Director of Public Prosecution (DPP) Christopher Nelson, QC has dropped strong hints that a charge of murder could be slapped against the four police officers implicated in the December 2012 death of 49-year-old Oscar Bartholomew.
Nelson told THE NEW TODAY newspaper that new evidence in the possession of the Prosecution could see the charge upgraded from Manslaughter to Murder.
He said that based on the availability of certain evidence, which the prosecution was not privy to at the initial stage of the case, there is a possibility that the charge could be upgraded from Manslaughter to Murder.
According to the DPP, he is anticipating a speedy trial in the case against the four officers who last week Friday were committed to stand trial for Manslaughter for the death of Bartholomew.
He said that he will be pushing for a “speedy trial” because of the already long delay in the legal proceedings which commenced in January 2013.
“The delay has been so long…it has been a long time and I think it’s in the public interest that there is no further delay in the matter”, he told our News Desk.
“Based on the amount of time that has already passed we will certainly press for a speedy trial”, he added.
DPP Nelson expressed optimism that the matter would be put before the High Court in the January 2018 criminal assizes.
The delay in the Oscar Bartholomew matter was due to a high court ruling in 2013 for a Coroner’s Inquest to be held at the St. David’s Magistrate Court before District Coroner Magistrate Teddy St. Louis to determine who should be held culpable for the death of the naturalised Canadian citizen.
The Inquest ended just after 5:30 p.m. last week Friday when the Coroner’s Jury returned a verdict that found four of the five officers in question liable to be charged with Manslaughter for Bartholomew’s death.
The 6-member jury panel exonerated 32-year old Police Constable 748 Kenton Hazzard from the charge.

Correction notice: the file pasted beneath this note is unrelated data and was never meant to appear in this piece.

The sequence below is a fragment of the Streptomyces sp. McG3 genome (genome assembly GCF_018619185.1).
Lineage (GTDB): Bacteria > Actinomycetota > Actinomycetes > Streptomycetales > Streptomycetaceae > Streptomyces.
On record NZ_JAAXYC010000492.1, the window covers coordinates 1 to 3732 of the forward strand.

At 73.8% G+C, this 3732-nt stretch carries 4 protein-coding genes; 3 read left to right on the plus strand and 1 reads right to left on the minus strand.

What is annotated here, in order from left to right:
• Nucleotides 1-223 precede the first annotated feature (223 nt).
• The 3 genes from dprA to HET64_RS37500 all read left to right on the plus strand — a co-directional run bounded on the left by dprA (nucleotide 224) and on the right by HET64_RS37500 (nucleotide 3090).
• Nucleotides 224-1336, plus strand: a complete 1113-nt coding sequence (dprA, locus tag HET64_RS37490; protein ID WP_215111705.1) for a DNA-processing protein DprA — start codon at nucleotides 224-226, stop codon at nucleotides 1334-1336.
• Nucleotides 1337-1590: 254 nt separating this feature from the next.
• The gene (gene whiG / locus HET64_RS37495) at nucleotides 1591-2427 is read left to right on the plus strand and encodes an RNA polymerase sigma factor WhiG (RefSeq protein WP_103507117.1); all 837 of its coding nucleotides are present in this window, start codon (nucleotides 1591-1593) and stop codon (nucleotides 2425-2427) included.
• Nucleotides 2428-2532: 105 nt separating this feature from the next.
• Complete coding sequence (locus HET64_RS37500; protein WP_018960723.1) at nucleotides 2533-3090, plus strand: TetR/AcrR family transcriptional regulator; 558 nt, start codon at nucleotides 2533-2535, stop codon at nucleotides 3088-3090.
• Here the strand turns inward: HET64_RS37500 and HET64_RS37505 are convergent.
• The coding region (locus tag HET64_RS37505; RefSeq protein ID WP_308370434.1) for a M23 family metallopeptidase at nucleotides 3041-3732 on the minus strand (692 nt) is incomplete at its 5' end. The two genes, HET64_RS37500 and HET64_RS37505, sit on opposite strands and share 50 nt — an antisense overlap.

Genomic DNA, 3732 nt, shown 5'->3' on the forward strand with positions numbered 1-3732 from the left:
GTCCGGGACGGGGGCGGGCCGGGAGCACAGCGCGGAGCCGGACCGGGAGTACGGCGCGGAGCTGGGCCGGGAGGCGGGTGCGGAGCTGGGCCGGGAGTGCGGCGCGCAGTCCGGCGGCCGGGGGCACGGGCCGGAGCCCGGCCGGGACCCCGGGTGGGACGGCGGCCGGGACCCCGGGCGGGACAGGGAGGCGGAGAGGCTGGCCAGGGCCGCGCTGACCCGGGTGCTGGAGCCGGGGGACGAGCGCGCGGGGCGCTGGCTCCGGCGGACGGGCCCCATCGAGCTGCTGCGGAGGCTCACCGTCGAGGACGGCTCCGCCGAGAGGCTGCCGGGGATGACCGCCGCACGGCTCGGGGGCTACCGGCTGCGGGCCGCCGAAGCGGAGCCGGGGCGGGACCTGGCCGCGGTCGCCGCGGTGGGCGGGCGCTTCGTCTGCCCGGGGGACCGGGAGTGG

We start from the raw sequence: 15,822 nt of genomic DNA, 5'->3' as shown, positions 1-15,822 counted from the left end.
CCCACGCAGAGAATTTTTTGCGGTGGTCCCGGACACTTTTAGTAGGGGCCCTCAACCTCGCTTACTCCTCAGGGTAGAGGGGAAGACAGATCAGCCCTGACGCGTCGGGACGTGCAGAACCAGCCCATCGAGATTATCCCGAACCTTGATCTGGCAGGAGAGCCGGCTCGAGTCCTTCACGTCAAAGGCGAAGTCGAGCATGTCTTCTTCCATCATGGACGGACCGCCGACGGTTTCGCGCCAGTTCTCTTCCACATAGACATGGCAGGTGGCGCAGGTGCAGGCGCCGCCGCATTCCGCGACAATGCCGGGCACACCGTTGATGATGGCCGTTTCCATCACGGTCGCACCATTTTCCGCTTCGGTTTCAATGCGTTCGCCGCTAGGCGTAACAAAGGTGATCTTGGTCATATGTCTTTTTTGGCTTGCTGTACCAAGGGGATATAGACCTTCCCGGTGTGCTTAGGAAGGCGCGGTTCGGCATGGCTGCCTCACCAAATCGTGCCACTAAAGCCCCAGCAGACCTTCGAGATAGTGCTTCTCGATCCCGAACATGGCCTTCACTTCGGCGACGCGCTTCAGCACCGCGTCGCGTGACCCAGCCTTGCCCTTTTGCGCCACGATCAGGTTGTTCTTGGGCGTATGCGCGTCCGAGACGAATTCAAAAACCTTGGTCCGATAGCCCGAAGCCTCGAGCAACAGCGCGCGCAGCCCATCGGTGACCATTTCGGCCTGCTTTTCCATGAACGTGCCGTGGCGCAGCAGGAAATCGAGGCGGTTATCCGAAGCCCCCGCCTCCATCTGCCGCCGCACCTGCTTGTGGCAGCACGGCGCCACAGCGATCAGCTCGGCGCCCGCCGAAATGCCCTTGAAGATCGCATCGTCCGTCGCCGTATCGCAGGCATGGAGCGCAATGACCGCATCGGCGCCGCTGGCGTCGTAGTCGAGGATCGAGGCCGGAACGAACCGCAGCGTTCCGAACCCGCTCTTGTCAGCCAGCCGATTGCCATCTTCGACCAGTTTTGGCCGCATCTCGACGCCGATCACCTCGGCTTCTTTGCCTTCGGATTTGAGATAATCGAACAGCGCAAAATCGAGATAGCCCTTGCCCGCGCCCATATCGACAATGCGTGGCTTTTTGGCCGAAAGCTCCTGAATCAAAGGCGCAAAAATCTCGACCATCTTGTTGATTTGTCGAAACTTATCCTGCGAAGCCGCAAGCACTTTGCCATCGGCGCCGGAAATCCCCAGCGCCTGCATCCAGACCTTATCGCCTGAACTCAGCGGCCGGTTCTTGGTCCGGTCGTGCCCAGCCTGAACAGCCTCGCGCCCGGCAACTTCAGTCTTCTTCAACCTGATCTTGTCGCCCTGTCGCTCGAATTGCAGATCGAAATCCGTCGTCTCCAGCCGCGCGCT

The officers who will go before the high court on trial are Rural Constable Wendell Sylvester,36, Police Constables 237 Rudy Felix, 29, 675 Shaun Garness, 41, and retired Police Constable 649 Edward Gibson,63.
The officers listened quietly as the verdict was handed down and shortly afterwards were taken into custody at the St. David’s Police Station.
There was a flurry of activities to make arrangement for bail which was granted to them in the sum of $20, 000 each, with one surety.
Police sources told THE NEW TODAY that the officers will once more be suspended from active duties and put on half month’s pay.
DPP Nelson had initially charged the officers with Manslaughter for Bartholomew’s death but a high court judge overturned the ruling and ordered that a Coroner’s inquest should have been commissioned before the Manslaughter charge was laid.
According to the DPP, who had appealed the decision, which the Eastern Caribbean Court of Appeal reversed and ruled in his favour for the charges to be reinstated against the five officers, this process would have largely contributed to the six-year delay in having the matter dealt with in the high court.
Nelson expressed the view that while lawyers are entitled to take whatever steps deemed appropriate to defend their client(s), in his view “the outcome (of the Coroner’s inquest) is a foregone conclusion.”
He said, “it was most unfortunate that the judge who heard the police officers judicial review application agreed with them when it was my view that the state, notwithstanding the Coroner’s law, had the power to proceed with the preliminary inquiry”.
He added that “the legal maneuvering consumed a lot of time and resulted in the delay”.
The DPP, who is not constrained to maintain the Manslaughter verdict against the officers, is now waiting on the written dispositions, which are expected to be filed by the Coroner with the Registrar of the Supreme Court and copied to his office, before proceeding with the indictment against the officers.
The law does not provide for a Coroner’s verdict to be appealed.
However, the defense attorneys for the four officers have the option to apply for another judicial review.
At the time of his death, Bartholomew, who grew up in the small village of La Tante in St. David’s and later became a naturalised Canadian citizen, was on island vacationing with his wife.
He was arrested and taken into police custody on December 26, 2011 (Boxing Day), after bear hugging a plain clothes female police officer who he allegedly mistook for a longtime friend.
He died in hospital days after receiving a fatal beating by police officers inside the St. David’s Police Station.
The autopsy report showed that he had sustained more than 40 injuries, including multiple skull fractures and had choked on his vomit after receiving blunt force trauma to the skull.
The report also spoke of blunt force trauma to Bartholomew’s chest and hemorrhaging in both lungs, especially on his right side.